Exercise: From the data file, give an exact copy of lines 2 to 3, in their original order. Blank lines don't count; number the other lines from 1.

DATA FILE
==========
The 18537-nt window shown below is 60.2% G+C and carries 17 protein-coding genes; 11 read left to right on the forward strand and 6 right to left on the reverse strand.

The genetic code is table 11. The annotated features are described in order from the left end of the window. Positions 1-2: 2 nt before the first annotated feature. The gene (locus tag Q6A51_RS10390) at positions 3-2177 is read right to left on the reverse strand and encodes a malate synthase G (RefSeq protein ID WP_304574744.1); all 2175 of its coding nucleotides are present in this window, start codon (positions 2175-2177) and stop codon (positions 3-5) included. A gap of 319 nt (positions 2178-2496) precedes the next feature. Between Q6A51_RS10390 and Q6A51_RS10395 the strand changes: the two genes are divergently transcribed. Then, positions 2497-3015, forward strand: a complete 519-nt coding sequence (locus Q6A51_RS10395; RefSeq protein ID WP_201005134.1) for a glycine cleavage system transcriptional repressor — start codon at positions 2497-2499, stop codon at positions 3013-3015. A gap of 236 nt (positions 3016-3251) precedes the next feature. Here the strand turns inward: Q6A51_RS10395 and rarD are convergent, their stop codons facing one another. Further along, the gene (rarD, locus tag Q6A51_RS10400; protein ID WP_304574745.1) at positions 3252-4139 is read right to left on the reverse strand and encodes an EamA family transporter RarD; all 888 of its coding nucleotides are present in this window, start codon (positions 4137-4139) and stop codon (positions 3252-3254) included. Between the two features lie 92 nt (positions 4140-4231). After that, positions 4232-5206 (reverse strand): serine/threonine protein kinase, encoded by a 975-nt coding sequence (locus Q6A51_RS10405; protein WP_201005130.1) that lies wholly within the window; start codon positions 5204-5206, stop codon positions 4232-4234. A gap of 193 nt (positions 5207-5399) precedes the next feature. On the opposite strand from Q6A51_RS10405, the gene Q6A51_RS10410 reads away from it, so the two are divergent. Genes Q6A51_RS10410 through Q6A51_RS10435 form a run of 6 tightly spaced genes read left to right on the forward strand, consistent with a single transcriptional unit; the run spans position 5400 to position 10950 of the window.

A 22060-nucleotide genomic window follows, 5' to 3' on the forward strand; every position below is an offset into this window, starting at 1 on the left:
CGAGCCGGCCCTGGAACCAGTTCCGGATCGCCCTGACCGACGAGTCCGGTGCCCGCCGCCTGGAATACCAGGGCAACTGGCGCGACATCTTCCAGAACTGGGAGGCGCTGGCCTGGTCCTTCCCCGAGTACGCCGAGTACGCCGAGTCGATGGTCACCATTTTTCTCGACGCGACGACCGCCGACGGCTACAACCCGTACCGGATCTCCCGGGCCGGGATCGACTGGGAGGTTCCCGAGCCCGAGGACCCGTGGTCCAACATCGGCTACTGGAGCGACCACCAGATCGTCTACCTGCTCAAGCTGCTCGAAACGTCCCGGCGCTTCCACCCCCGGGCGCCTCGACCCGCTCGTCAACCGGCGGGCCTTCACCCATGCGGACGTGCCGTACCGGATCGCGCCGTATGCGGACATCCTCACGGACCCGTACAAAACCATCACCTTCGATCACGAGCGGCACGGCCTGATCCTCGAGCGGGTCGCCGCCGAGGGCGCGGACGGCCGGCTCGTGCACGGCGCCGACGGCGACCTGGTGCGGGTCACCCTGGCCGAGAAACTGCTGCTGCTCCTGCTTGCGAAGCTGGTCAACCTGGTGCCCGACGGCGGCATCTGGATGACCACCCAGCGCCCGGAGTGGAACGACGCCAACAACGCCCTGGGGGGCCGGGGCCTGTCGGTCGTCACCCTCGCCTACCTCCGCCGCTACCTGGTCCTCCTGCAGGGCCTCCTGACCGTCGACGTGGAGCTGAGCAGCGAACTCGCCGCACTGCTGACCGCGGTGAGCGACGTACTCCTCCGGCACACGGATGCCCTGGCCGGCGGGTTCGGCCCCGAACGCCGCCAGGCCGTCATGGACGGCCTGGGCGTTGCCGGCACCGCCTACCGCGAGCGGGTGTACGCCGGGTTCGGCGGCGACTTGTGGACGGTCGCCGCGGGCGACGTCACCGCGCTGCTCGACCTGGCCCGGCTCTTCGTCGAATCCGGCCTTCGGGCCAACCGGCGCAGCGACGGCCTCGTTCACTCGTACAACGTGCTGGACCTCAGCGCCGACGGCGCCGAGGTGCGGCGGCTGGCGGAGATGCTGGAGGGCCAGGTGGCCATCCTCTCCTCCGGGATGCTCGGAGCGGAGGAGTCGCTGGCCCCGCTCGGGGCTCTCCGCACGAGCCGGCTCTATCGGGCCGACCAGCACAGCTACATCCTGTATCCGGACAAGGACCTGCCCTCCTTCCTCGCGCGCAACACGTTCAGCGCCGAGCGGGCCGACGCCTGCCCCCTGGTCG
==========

The genetic code is table 11. The annotated features are described in order from the left end of the window. Positions 1-2: 2 nt before the first annotated feature. The gene (locus tag Q6A51_RS10390) at positions 3-2177 is read right to left on the reverse strand and encodes a malate synthase G (RefSeq protein ID WP_304574744.1); all 2175 of its coding nucleotides are present in this window, start codon (positions 2175-2177) and stop codon (positions 3-5) included. A gap of 319 nt (positions 2178-2496) precedes the next feature. Between Q6A51_RS10390 and Q6A51_RS10395 the strand changes: the two genes are divergently transcribed. Then, positions 2497-3015, forward strand: a complete 519-nt coding sequence (locus Q6A51_RS10395; RefSeq protein ID WP_201005134.1) for a glycine cleavage system transcriptional repressor — start codon at positions 2497-2499, stop codon at positions 3013-3015. A gap of 236 nt (positions 3016-3251) precedes the next feature. Here the strand turns inward: Q6A51_RS10395 and rarD are convergent, their stop codons facing one another. Further along, the gene (rarD, locus tag Q6A51_RS10400; protein ID WP_304574745.1) at positions 3252-4139 is read right to left on the reverse strand and encodes an EamA family transporter RarD; all 888 of its coding nucleotides are present in this window, start codon (positions 4137-4139) and stop codon (positions 3252-3254) included. Between the two features lie 92 nt (positions 4140-4231). After that, positions 4232-5206 (reverse strand): serine/threonine protein kinase, encoded by a 975-nt coding sequence (locus Q6A51_RS10405; protein WP_201005130.1) that lies wholly within the window; start codon positions 5204-5206, stop codon positions 4232-4234. A gap of 193 nt (positions 5207-5399) precedes the next feature. On the opposite strand from Q6A51_RS10405, the gene Q6A51_RS10410 reads away from it, so the two are divergent. Genes Q6A51_RS10410 through Q6A51_RS10435 form a run of 6 tightly spaced genes read left to right on the forward strand, consistent with a single transcriptional unit; the run spans position 5400 to position 10950 of the window.

A 22060-nucleotide genomic window follows, 5' to 3' on the forward strand; every position below is an offset into this window, starting at 1 on the left: